x Abu Dhabi, UAEFriday 28 July 2017

Death fails to stem use of pesticides in UAE

YouGov survey finds fewer than half of the respondents said they were aware of the safety precautions to be taken when using pesticides.

Habiba Hisham, left, who died from exposure to pesticides, and her brother Abdul Rahman, 6, who recovered from critical illness.
Habiba Hisham, left, who died from exposure to pesticides, and her brother Abdul Rahman, 6, who recovered from critical illness.

ABU DHABI // More than half of the residents who took part in a national survey have admitted using pesticides themselves, rather than hiring professionals.

The survey follows a spate of deaths and illnesses from misuse of pesticides, and stern warnings from experts that the job should be left to licensed professionals.

Habiba Hisham, 2, died this month in Sharjah after exposure to aluminium phosphide, a highly toxic pesticide.

And this week, 12 labourers were admitted to hospital in Sharjah with severe vomiting and stomach pains after being exposed to the same chemical.

It is legally permitted for use by licensed professionals only. But a National reporter was still able to buy it "under the counter".

The survey, conducted for Al Aan TV's Nabd Al Arab (Arabs' Pulse) by YouGov, shows more than half (52 per cent) of the 753 respondents said they had used pesticides themselves, although 22 per cent had also used professionals.

Fewer than half (45 per cent) of the respondents said they were aware of the safety precautions to be taken when using pesticides.

And even more worrying was that only one in 10 (11 per cent) warned their neighbours when they would be using pesticide. In Habiba's case, the pesticide was being used in a neighbouring flat.

Only a third (31 per cent) found out before using pesticide what should be done in an emergency.

"The deaths that happened in the UAE were not just because the neighbours weren't informed," said Dinesh R, the technical manager at National Pest Control.

"But it was largely due to the use of aluminium phosphide by unscrupulous individuals for purposes it wasn't intended for.

"Normally, when pest control services are carried out by a professional company, neighbours can have peace of mind."

Two fifths of respondents (39 per cent) admitted they had not read the full label and directions before using the pesticide.

"Pesticides are safe only when properly and carefully applied according to the product's label direction," said Motahar Hossain, a pest control specialist at the Dubai Municipality.

"No person is allowed to conduct pest control, import or deal with pesticides unless they obtain a permit or the pesticides are in conformity with the [municipality]."

Only half made sure they used the exact amount directed by the label, while two thirds (64 per cent) did not use measures such as protective gloves, long trousers and long-sleeved shirts.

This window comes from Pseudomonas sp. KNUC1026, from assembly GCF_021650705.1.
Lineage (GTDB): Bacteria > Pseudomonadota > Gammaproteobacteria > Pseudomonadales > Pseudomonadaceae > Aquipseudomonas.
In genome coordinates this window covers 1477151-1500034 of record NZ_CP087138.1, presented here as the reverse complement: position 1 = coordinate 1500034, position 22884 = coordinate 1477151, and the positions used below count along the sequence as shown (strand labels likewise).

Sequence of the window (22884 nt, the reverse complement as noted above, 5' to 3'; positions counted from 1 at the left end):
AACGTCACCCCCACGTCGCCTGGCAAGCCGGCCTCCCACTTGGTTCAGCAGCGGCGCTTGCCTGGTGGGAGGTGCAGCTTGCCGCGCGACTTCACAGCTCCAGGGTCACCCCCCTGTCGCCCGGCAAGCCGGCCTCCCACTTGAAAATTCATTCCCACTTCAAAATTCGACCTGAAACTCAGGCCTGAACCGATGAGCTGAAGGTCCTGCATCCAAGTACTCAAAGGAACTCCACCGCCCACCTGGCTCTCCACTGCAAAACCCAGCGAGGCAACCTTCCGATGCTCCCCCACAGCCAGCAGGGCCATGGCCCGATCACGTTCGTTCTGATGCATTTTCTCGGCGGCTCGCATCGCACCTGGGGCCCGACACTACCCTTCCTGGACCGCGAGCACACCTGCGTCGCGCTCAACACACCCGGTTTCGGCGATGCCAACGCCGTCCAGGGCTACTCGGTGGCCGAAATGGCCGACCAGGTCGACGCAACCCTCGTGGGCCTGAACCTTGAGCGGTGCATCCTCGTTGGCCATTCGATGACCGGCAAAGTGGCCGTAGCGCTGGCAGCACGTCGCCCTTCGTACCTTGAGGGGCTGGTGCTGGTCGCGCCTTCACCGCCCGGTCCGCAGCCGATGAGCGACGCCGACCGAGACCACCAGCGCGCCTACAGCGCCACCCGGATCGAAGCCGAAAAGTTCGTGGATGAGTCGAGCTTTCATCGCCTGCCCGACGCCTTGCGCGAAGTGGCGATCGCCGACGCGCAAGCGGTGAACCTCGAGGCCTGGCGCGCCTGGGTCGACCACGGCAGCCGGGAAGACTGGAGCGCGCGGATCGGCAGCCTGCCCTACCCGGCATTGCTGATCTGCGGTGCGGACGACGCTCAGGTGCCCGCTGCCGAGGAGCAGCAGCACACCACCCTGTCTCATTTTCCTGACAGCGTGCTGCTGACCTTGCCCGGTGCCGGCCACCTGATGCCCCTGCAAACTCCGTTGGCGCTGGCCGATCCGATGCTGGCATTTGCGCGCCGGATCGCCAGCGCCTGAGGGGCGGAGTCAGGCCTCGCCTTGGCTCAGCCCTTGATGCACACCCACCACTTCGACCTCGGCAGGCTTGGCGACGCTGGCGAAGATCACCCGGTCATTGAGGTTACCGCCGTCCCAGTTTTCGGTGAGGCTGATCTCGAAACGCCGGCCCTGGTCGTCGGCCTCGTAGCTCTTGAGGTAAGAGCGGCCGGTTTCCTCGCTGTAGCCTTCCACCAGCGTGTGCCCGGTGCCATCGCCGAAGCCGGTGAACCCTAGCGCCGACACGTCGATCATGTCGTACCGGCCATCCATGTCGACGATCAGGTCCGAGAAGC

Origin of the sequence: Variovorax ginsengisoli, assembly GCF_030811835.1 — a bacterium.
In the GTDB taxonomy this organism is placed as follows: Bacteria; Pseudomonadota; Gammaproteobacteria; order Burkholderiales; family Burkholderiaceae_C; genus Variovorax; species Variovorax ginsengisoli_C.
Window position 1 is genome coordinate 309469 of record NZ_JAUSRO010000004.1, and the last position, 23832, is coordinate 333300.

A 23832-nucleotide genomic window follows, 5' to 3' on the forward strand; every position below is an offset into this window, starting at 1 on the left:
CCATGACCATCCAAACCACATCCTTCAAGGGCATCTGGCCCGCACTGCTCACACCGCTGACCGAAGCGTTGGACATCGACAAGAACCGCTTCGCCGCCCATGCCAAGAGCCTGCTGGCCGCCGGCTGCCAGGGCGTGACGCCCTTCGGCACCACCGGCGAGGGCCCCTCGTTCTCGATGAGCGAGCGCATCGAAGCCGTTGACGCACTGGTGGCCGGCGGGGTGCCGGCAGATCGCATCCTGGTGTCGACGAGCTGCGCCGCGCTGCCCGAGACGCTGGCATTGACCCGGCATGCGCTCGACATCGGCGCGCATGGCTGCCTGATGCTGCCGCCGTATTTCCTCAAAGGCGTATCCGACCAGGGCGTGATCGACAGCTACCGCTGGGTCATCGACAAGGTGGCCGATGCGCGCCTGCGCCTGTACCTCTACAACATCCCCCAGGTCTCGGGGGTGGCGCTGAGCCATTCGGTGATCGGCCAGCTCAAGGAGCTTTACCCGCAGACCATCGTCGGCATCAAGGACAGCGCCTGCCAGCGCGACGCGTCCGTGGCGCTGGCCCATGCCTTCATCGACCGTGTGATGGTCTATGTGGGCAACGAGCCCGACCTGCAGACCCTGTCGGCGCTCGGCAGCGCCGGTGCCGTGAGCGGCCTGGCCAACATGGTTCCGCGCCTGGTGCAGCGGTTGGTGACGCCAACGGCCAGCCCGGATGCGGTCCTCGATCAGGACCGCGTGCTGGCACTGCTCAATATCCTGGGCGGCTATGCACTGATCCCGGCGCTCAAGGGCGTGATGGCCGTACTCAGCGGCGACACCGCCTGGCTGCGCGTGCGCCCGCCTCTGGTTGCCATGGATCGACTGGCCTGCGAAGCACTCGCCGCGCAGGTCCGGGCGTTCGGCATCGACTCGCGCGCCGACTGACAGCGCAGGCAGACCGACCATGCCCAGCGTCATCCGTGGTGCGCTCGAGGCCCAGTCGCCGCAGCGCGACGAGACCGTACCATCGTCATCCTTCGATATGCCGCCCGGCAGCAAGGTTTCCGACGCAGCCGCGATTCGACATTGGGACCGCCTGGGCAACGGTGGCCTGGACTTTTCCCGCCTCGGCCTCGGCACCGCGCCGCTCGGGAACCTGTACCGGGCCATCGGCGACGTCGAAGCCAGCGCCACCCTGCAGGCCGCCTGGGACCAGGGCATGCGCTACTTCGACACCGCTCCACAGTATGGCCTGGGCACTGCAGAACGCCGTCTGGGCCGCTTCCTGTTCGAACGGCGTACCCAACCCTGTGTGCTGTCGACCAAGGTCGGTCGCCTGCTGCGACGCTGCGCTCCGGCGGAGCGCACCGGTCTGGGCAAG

"All these actions are extremely important," said Mr Dinesh. "Most importantly, I would not recommend the general public to use pesticides on their own but instead, use the services from a professional pest control company."

Only a third (33 per cent) changed their clothes immediately after using pesticides, and 19 per cent admitted to not washing their hands afterwards.

Almost half (43 per cent) admitted they did not remove children, toys and pets from the area and 35 per cent did not remove or cover any food substances.

"This is essential for the health and safety of the people, children, animals and the environment in general," said Mr Dinesh. "There are many factors to be considered that only a trained professional would know."

But even when consulting professionals, residents are not being careful enough. Of those who had used a pest control company, 15 per cent admitted having taking no steps to check the company's credentials, saying they "simply trusted that the company knew what it was doing".

"People should not blindly trust anyone," said Mr Dinesh. "They must verify with the relevant municipalities if the company is authorised, do some research, ask for references and see how long it has been operating for."

The municipality has a list of approved pest control companies that residents are urged to consult when they wish to have pesticides applied at home.

"Unfortunately, it is situations like the recent death in Sharjah that wake people up on the dangers of pesticides," said Dana Shadid, the project manager at Al Aan TV.

"These dangers are not highlighted as often as they should be, so unless the awareness on the dangers of pesticides increases then the figures shown in the results may not change."

Nabd Al Arab is on Al Aan TV at 8pm tonight.

cmalek@thenational.ae